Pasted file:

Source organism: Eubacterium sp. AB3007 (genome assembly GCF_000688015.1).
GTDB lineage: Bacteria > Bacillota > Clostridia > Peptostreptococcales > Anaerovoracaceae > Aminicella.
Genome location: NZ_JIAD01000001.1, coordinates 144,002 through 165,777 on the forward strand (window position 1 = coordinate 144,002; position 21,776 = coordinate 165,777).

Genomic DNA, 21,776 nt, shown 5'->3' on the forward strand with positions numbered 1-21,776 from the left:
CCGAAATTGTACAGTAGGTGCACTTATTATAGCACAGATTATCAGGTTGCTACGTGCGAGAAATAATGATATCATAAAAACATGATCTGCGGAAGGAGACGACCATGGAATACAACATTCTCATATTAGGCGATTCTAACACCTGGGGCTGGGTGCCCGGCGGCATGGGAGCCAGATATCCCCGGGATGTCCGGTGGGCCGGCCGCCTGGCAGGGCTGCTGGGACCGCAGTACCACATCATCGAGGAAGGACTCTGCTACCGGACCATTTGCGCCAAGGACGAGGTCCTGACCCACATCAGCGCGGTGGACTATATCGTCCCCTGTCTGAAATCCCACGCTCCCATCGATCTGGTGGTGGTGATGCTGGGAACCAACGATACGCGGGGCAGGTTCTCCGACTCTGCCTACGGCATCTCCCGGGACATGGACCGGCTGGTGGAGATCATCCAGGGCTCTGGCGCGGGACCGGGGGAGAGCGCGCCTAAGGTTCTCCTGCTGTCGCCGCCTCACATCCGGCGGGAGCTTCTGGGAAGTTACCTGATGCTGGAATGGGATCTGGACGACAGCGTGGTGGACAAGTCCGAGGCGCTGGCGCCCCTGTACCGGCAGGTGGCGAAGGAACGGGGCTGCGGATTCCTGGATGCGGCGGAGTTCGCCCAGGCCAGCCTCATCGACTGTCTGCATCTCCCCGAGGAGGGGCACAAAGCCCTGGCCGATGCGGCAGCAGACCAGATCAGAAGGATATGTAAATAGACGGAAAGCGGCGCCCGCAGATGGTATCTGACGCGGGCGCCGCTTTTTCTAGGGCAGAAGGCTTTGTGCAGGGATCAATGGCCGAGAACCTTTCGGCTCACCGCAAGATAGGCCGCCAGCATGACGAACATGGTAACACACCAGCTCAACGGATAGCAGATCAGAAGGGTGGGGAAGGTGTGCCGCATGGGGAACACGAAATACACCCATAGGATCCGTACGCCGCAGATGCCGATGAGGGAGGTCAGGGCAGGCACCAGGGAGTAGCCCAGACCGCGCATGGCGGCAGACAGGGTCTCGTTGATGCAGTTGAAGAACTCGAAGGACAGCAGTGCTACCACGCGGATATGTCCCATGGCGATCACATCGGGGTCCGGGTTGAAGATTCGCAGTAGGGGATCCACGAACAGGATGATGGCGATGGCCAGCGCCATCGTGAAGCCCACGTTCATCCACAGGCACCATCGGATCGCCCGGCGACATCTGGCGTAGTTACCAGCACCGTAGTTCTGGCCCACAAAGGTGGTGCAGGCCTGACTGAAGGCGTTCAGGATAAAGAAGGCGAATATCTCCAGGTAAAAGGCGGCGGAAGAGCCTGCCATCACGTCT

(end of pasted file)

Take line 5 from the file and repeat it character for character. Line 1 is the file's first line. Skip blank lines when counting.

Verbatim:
CCGAAATTGTACAGTAGGTGCACTTATTATAGCACAGATTATCAGGTTGCTACGTGCGAGAAATAATGATATCATAAAAACATGATCTGCGGAAGGAGACGACCATGGAATACAACATTCTCATATTAGGCGATTCTAACACCTGGGGCTGGGTGCCCGGCGGCATGGGAGCCAGATATCCCCGGGATGTCCGGTGGGCCGGCCGCCTGGCAGGGCTGCTGGGACCGCAGTACCACATCATCGAGGAAGGACTCTGCTACCGGACCATTTGCGCCAAGGACGAGGTCCTGACCCACATCAGCGCGGTGGACTATATCGTCCCCTGTCTGAAATCCCACGCTCCCATCGATCTGGTGGTGGTGATGCTGGGAACCAACGATACGCGGGGCAGGTTCTCCGACTCTGCCTACGGCATCTCCCGGGACATGGACCGGCTGGTGGAGATCATCCAGGGCTCTGGCGCGGGACCGGGGGAGAGCGCGCCTAAGGTTCTCCTGCTGTCGCCGCCTCACATCCGGCGGGAGCTTCTGGGAAGTTACCTGATGCTGGAATGGGATCTGGACGACAGCGTGGTGGACAAGTCCGAGGCGCTGGCGCCCCTGTACCGGCAGGTGGCGAAGGAACGGGGCTGCGGATTCCTGGATGCGGCGGAGTTCGCCCAGGCCAGCCTCATCGACTGTCTGCATCTCCCCGAGGAGGGGCACAAAGCCCTGGCCGATGCGGCAGCAGACCAGATCAGAAGGATATGTAAATAGACGGAAAGCGGCGCCCGCAGATGGTATCTGACGCGGGCGCCGCTTTTTCTAGGGCAGAAGGCTTTGTGCAGGGATCAATGGCCGAGAACCTTTCGGCTCACCGCAAGATAGGCCGCCAGCATGACGAACATGGTAACACACCAGCTCAACGGATAGCAGATCAGAAGGGTGGGGAAGGTGTGCCGCATGGGGAACACGAAATACACCCATAGGATCCGTACGCCGCAGATGCCGATGAGGGAGGTCAGGGCAGGCACCAGGGAGTAGCCCAGACCGCGCATGGCGGCAGACAGGGTCTCGTTGATGCAGTTGAAGAACTCGAAGGACAGCAGTGCTACCACGCGGATATGTCCCATGGCGATCACATCGGGGTCCGGGTTGAAGATTCGCAGTAGGGGATCCACGAACAGGATGATGGCGATGGCCAGCGCCATCGTGAAGCCCACGTTCATCCACAGGCACCATCGGATCGCCCGGCGACATCTGGCGTAGTTACCAGCACCGTAGTTCTGGCCCACAAAGGTGGTGCAGGCCTGACTGAAGGCGTTCAGGATAAAGAAGGCGAATATCTCCAGGTAAAAGGCGGCGGAAGAGCCTGCCATCACGTCT